Little do most visitors to Poznań realise, but the large and historical capital of Wielkopolska is the likely birthplace of the Polish state - in a way. As it happens, Poznań’s Ostrów Tumski (Cathedral Island) is a top candidate for the location of the 966 baptism of Prince Mieszko I, Poland’s first ruler (and also the guy on the 10zł note). Known as the Baptism of Poland, this bold move ushered Christianity into the previously-polytheistic Slavic populace and brought new importance to Mieszko’s state in the European scene. Other contenders for the birthplace title include nearby Gniezno, the first Polish capital (located 50km from Poznań), and the island of Ostrów Lednicki (located 35km from Poznań) - both absolutely worth a visit if you’re interested in Polish history or archeological sites in general. All three were strongholds built by Mieszko I, who had a penchant for warfare, but it was Poznań that became the seat of Poland’s first missionary bishop, and it was here that the first Polish cathedral was erected in 968. Known as the St. Peter Basilica, it served as the final resting place for the early Polish kings, and its n-th iteration (now called the Archcathedral Basilica of St. Peter and St. Paul, but commonly known as Poznań Cathedral) is still standing proudly on Ostrów Tumski.
As a result, Poznań was quickly elevated to the status of an important religious and political centre, and all seemed to be going well until the Czech nation attacked, forcing inhabitants to flee and burning the entire place to the ground in 1038. Thankfully, it was soon rebuilt by the appropriately-named King Casimir I the Restorer, but its days of political greatness were on hold - the capital had been moved from heavily-damaged Gniezno to far-away Kraków, leaving Poznań to develop as a trade and commerce hub instead.
The tide turned in 1253, when Przemysł I, Duke of Greater Poland, granted Magdeburg rights to the settlement during Poland’s feudal fragmentation, which lasted from 1138 until 1320.
And yet, the true golden age was still to come. A time of comparative peace, a change of trade routes, and favourable law-making caused the city to thrive and flourish during the Polish Renaissance (1500-1630), drawing merchants and craftsmen from near and far, who expanded the city well beyond its original walls. Fires, floods, and plagues that erupted with a certain regularity kept things from being completely rosy, but these things were to be expected in even the most prosperous cities of the time. All of this idyll came to a crashing halt in 1655, with what’s known in Poland as the “Swedish Flood” - a rather savage invasion of the now-benign northern neighbours. The danger was compounded by their newly-found allies, the Brandenburgians. First the Swedes, then the Brandenburgians acted as the city’s occupying force between August 1655 and August 1657, but they were ousted by a common uprising, which blockaded the city.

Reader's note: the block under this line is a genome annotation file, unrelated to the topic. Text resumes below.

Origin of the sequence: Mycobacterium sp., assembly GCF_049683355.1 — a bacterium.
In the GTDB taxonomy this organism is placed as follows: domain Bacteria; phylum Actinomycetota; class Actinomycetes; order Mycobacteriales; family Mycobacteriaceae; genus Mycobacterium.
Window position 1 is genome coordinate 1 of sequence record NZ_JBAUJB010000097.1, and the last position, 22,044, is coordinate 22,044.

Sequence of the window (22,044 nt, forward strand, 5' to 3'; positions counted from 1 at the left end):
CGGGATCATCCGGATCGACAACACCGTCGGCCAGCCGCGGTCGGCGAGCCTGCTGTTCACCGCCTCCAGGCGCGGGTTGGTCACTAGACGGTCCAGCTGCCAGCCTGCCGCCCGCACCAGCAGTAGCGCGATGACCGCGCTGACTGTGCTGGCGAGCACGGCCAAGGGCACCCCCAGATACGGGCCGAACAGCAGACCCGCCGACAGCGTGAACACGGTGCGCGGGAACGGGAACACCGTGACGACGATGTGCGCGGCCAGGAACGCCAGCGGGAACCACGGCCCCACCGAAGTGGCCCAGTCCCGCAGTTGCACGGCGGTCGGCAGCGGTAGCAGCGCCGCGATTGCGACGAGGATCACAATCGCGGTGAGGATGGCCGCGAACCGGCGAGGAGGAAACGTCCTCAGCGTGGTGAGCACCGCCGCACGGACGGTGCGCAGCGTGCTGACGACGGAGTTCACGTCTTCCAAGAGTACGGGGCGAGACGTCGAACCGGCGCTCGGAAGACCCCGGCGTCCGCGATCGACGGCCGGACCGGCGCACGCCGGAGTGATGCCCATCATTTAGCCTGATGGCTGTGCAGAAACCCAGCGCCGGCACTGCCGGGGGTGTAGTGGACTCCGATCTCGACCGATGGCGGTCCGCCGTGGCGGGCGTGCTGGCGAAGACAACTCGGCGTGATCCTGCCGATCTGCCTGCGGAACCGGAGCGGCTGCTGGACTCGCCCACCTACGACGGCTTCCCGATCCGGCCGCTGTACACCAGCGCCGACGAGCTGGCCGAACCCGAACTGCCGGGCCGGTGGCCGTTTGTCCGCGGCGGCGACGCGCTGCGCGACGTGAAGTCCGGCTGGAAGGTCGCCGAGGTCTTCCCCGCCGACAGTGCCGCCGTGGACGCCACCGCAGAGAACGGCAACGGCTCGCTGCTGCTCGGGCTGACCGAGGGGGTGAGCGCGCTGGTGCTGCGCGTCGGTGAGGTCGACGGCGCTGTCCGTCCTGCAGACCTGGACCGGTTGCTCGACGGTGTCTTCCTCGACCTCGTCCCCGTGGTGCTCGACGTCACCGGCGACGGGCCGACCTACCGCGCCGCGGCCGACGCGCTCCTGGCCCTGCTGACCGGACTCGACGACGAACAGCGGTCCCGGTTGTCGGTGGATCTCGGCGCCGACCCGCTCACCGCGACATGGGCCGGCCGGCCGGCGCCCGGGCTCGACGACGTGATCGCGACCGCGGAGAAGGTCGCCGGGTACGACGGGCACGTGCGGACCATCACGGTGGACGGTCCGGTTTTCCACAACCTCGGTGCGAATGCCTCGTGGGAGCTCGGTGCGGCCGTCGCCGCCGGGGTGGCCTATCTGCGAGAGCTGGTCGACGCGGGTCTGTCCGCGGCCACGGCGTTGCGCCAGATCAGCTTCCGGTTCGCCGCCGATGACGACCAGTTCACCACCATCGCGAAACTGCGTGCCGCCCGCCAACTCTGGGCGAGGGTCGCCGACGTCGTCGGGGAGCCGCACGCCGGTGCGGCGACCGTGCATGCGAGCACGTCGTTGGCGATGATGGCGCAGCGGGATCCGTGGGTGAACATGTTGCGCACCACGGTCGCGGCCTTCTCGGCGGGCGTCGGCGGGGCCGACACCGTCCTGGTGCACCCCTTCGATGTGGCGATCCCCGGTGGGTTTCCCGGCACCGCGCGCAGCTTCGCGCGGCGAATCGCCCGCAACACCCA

The trouble was far from over, however - undisciplined szlachta (Polish nobility) and Polish military plundered Poznań, a support army sent for John II Casimir Vasa marched through shortly after, adding to the devastation, and - just for good measure - a bubonic plague breakout reduced the remaining population to a pitiful level. At this point in history, more houses in Poznań were standing empty than occupied, a drastic and macabre change from the recent golden age. Sadly, the 18th century proved no better - a succession of armed conflicts including the Northern War, the War of the Polish Succession, the Seven Years’ War, and the Bar Confederation all took a heavy toll, and it wasn’t until 1775 that foreign forces left the city. Things seemed to be looking up as Boni Ordinis (Good Order) Committees, organised by King Poniatowski, started the difficult process of restoring functionality to devastated Polish cities, but major trouble was ahead for the sovereign Polish state, as three forces - Russians, Prussians, and Austro-Hungarians - partitioned the country for good in 1795. It wouldn’t be until the end of WWI that Poland would regain independence; meanwhile Poznań had to cope with its new reality under Prussian occupation.
Doing so didn’t come easy, but Prussia’s war with Napoleon’s France provided a glimmer of hope. The successful 1806 Wielkopolska Uprising, aided by Napoleon himself, led to the creation of the Duchy of Warsaw, a short-lived state which fell to the Prussians again in 1815. A second uprising by inhabitants of the Poznań Province, in 1918-1919, secured the region’s safe return to the newly independent Polish state. During WWII, the region was to be annexed by Germany again, and much of the Polish and Jewish populace to be shipped to concentration and forced labour camps. Towards the end of the war the city was the site of a key battle between advancing Soviet forces and retreating Nazis: the 1945 Battle of Poznań. It took a full month to oust the Germans, and the havoc wreaked on the city was immense; up to 90% of the historic Old Town was now in shambles and had to be reconstructed in the post-war years.
From 1952, the start-year of the socialist Polish People’s Republic, Poznań saw many workers’ protests stemming from dissatisfaction with the commie regime; they reached their peak in 1956, during the tragic Poznań June, a month of general strikes and street demonstrations brutally crushed by security forces, during which 57 people lost their lives. In the 1960s, intensive commie-style housing development started taking place, and the Warta River was re-routed to lessen the danger of flooding. Currently, Poznań is an industry, trade, and tourism hub, regularly hosting trade fairs and international events at its Poznań International Fair site.